The Estate appealed the district court ruling, and in its briefs focused on two alternate grounds. The first ground was that the district court lacked subject matter jurisdiction because there was no case or controversy between the parties, and that Klinger’s suit was premature. The second ground was that, if there were jurisdiction, the Estate was entitled to judgment on the merits because, in the case of a complex literary character appearing in an author’s series of works (such as Sherlock Holmes and Dr. Watson), whose full complexity is not revealed until a later story, remains under copyright until such later story falls into the public domain. As a result, the Estate argued, the fact that the early stories in which such complex characters appeared are in the public domain does not permit the less-than-fully “complexified” versions of the characters from the early stories to be copied, even if those early stories are themselves in the public domain.
The 7th Circuit, in a ruling handed down May 22, 2014, affirmed the district court ruling and finding against the Estate on both grounds. First, the Court noted that the Estate had made clear to Klinger that it would seek to prevent the 2d Anthology from being sold through Amazon and other big book retailers “implicitly threatening to sue the publisher, as well as Klinger and his co-editor, for copyright infringement if they defied its threat.” It was this twin threat – to block distribution of the book and to sue for copyright infringement – that created an actual controversy, rather than a mere potential controversy, and was thus sufficient to merit the bringing of the declaratory judgment action and for the district court to assert (and retain) jurisdiction over the case.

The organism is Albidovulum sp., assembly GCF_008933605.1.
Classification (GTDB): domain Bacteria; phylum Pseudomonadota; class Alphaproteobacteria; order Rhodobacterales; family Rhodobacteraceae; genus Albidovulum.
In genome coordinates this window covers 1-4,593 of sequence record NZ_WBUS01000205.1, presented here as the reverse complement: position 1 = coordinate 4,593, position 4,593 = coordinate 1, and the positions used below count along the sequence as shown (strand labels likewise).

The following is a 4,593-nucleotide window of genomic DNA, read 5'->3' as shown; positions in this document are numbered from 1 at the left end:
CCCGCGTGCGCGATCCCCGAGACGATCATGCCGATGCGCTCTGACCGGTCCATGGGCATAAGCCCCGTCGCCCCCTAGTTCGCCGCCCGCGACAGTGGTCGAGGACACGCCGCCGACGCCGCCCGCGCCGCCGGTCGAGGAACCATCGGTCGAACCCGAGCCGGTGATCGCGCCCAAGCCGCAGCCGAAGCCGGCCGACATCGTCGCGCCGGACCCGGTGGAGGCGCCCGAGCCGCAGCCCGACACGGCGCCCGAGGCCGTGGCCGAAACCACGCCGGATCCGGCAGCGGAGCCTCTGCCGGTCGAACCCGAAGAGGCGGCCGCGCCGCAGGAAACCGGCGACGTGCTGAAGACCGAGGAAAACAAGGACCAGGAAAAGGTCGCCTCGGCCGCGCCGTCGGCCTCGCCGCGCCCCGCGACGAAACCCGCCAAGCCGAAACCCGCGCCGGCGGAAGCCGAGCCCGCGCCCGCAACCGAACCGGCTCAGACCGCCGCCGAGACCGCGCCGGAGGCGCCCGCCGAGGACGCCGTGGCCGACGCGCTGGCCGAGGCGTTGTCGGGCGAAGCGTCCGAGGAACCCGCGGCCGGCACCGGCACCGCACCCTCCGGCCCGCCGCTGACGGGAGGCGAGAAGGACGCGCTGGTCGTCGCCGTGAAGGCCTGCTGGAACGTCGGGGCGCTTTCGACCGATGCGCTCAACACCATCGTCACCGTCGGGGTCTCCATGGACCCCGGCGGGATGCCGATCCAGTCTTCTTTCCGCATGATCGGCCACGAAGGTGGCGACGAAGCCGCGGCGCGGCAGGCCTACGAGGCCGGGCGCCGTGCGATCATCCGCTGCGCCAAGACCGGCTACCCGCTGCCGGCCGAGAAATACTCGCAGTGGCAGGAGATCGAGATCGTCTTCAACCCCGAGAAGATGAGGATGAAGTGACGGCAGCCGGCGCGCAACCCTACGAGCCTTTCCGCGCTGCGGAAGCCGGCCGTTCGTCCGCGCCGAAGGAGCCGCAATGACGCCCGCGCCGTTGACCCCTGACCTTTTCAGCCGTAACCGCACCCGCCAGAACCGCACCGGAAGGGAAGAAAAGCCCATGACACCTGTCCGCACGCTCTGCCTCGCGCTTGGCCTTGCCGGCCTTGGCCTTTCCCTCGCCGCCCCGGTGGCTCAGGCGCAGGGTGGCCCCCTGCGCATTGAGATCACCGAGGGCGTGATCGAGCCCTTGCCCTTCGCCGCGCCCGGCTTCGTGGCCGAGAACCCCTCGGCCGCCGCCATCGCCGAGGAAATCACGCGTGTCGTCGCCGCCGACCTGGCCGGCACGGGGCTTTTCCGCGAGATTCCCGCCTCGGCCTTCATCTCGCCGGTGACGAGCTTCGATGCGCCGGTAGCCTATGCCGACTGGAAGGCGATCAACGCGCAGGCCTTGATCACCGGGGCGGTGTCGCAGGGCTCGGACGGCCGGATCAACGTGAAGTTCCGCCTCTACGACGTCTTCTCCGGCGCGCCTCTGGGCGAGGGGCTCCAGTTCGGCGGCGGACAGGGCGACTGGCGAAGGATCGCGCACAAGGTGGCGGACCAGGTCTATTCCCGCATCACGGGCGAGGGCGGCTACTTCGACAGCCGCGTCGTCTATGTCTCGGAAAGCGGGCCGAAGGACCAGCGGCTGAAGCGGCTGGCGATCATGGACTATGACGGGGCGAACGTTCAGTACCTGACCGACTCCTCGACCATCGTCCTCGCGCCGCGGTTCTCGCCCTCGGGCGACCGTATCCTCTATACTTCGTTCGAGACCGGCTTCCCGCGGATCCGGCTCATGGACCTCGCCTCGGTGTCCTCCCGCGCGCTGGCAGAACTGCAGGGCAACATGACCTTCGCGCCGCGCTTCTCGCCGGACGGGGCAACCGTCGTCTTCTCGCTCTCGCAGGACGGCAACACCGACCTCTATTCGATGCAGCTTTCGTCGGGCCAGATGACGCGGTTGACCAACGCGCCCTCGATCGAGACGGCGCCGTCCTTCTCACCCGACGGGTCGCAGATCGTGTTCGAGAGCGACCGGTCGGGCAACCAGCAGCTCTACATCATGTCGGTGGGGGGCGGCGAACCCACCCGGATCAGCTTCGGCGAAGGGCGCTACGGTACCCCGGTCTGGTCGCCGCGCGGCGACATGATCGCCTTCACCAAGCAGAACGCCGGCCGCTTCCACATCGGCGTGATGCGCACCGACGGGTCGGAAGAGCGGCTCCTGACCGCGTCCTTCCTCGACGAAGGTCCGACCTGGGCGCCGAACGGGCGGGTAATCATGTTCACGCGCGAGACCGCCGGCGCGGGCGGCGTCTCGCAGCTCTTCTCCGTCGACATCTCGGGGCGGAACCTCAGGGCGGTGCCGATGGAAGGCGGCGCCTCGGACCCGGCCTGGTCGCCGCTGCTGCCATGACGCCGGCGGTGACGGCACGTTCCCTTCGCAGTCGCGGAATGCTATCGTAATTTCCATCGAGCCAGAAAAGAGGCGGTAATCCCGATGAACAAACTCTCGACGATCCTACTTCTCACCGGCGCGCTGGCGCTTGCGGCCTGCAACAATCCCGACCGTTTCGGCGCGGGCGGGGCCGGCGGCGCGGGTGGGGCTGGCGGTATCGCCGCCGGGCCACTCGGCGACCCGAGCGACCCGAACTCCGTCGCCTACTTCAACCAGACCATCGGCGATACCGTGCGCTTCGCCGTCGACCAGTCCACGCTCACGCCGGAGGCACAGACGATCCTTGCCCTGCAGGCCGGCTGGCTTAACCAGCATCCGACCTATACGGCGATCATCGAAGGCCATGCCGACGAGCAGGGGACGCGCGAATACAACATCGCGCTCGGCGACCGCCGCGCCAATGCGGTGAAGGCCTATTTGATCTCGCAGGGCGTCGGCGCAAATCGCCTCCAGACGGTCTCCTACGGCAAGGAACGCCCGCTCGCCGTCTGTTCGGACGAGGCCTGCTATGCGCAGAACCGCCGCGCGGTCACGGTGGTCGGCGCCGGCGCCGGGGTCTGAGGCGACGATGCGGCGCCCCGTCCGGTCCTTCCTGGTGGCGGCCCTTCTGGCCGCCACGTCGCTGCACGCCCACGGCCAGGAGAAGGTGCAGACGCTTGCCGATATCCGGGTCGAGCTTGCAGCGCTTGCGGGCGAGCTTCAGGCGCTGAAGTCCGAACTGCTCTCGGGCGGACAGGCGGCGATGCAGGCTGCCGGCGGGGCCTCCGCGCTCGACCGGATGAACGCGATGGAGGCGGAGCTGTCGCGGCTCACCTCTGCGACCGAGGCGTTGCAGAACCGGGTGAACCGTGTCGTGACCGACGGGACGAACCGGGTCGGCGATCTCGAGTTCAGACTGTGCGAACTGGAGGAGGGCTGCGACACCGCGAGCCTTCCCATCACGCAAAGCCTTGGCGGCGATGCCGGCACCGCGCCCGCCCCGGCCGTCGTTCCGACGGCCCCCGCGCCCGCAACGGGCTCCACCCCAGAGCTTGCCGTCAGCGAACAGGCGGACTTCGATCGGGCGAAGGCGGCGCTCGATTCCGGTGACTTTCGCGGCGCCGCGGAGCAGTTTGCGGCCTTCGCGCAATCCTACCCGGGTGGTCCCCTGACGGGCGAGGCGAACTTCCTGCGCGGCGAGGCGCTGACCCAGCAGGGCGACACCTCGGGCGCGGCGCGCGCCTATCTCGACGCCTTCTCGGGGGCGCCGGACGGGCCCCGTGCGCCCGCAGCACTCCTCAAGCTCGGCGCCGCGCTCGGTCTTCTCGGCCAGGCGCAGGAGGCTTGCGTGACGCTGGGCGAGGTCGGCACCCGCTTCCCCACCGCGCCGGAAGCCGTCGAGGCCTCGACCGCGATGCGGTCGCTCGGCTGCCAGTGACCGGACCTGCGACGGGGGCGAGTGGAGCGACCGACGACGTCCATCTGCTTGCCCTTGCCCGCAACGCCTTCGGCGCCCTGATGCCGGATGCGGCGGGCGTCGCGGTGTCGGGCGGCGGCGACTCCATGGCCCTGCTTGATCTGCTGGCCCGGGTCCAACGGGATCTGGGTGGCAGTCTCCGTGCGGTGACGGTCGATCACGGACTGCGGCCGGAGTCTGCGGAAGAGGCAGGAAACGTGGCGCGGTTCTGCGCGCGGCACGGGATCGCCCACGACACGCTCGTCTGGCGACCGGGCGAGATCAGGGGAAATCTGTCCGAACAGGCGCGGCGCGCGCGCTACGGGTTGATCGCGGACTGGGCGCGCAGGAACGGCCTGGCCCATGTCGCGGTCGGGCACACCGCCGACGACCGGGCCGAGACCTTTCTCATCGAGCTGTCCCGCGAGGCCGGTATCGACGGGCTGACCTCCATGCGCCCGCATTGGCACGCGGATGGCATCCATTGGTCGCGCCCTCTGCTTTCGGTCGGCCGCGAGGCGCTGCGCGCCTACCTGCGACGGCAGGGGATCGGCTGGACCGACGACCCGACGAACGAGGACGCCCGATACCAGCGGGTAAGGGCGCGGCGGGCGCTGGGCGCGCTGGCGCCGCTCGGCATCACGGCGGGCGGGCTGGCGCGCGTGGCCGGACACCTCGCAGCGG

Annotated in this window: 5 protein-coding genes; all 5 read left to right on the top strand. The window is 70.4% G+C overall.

As to the merits of the case, the Court affirmed the ruling of the district court, focusing on the issue of whether copyright protection in a fictional character can be extended beyond the expiration of the copyright because “the author altered the character in a subsequent work” and noting that they could not find any basis in statue or case law for extending a copyright beyond its expiration:
We cannot find any basis in statute or case law for extending a copyright beyond its expiration. When a story falls into the public domain, story elements — including characters covered by the expired copyright — become fair game for follow-on authors, as held in Silverman v CBS Inc., 870 F.2d 40, 49-51 (2d Cir. 1989), a case much like this one.
The Court further noted that the Silverman court also ruled that “a copyright affords protection only for original works of authorship and, consequently, copyrights in derivative works secure protection only for the incremental additions of originality contributed by the authors of the derivative works.” Id. at 49 (emphasis added). Using examples from Shakespeare (Sir John Falstaff) and the Star Wars movies, the Court explained that simply because a later work may provide a fuller, more rounded portrayal of the character does not justify extending the expired copyright of the flatter character from the first works in which they appear. As the Court explains:
From the outset of the series of Arthur Conan Doyle stories and novels that began in 1887 Holmes and Watson were distinctive characters and therefore copyrightable. They were “in-complete” only in the sense that Doyle might want to (and later did) add additional features to their portrayals. The resulting somewhat altered characters were derivative works, the additional features of which that were added in the ten late stories being protected by the copyrights on those stories. The alterations do not revive the expired copyrights on the original characters.
Finally, the Court expressed concern that the Estate’s position could have the negative effect of encouraging authors to write stories involving their earlier characters in an effort to create a perpetual (or near perpetual) copyright protection for characters, such extension not only beyond the limits fixed by Congress but also in violation of the copyright clause of the Constitution.
Michael Lovitz is a partner at Bowen Hayes & Kreisberg, where he practices all aspects of intellectual property law, including copyright, trademark, unfair competition, trade secrets, portfolio management, and licensing and transactional matters.